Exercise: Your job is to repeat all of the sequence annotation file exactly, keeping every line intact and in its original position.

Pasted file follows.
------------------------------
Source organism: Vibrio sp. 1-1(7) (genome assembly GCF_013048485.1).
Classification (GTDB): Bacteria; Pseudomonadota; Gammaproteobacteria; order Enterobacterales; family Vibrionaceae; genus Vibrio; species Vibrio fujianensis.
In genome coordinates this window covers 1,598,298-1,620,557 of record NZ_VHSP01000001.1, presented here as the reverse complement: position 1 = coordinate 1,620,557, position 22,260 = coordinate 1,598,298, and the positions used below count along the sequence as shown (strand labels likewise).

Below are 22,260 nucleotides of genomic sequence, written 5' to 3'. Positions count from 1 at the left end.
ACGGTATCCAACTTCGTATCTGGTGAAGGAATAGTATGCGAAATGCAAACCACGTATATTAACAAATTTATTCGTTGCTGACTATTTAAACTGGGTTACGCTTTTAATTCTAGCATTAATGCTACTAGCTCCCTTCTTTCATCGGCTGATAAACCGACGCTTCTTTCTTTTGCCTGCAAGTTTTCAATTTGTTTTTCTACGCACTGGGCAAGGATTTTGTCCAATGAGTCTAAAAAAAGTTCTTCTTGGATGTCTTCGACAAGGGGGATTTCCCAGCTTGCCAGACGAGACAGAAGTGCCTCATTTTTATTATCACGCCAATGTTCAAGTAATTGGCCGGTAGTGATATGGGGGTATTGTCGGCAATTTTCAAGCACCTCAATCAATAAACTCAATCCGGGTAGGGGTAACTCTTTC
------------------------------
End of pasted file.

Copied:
Source organism: Vibrio sp. 1-1(7) (genome assembly GCF_013048485.1).
Classification (GTDB): Bacteria; Pseudomonadota; Gammaproteobacteria; order Enterobacterales; family Vibrionaceae; genus Vibrio; species Vibrio fujianensis.
In genome coordinates this window covers 1,598,298-1,620,557 of record NZ_VHSP01000001.1, presented here as the reverse complement: position 1 = coordinate 1,620,557, position 22,260 = coordinate 1,598,298, and the positions used below count along the sequence as shown (strand labels likewise).

Below are 22,260 nucleotides of genomic sequence, written 5' to 3'. Positions count from 1 at the left end.
ACGGTATCCAACTTCGTATCTGGTGAAGGAATAGTATGCGAAATGCAAACCACGTATATTAACAAATTTATTCGTTGCTGACTATTTAAACTGGGTTACGCTTTTAATTCTAGCATTAATGCTACTAGCTCCCTTCTTTCATCGGCTGATAAACCGACGCTTCTTTCTTTTGCCTGCAAGTTTTCAATTTGTTTTTCTACGCACTGGGCAAGGATTTTGTCCAATGAGTCTAAAAAAAGTTCTTCTTGGATGTCTTCGACAAGGGGGATTTCCCAGCTTGCCAGACGAGACAGAAGTGCCTCATTTTTATTATCACGCCAATGTTCAAGTAATTGGCCGGTAGTGATATGGGGGTATTGTCGGCAATTTTCAAGCACCTCAATCAATAAACTCAATCCGGGTAGGGGTAACTCTTTC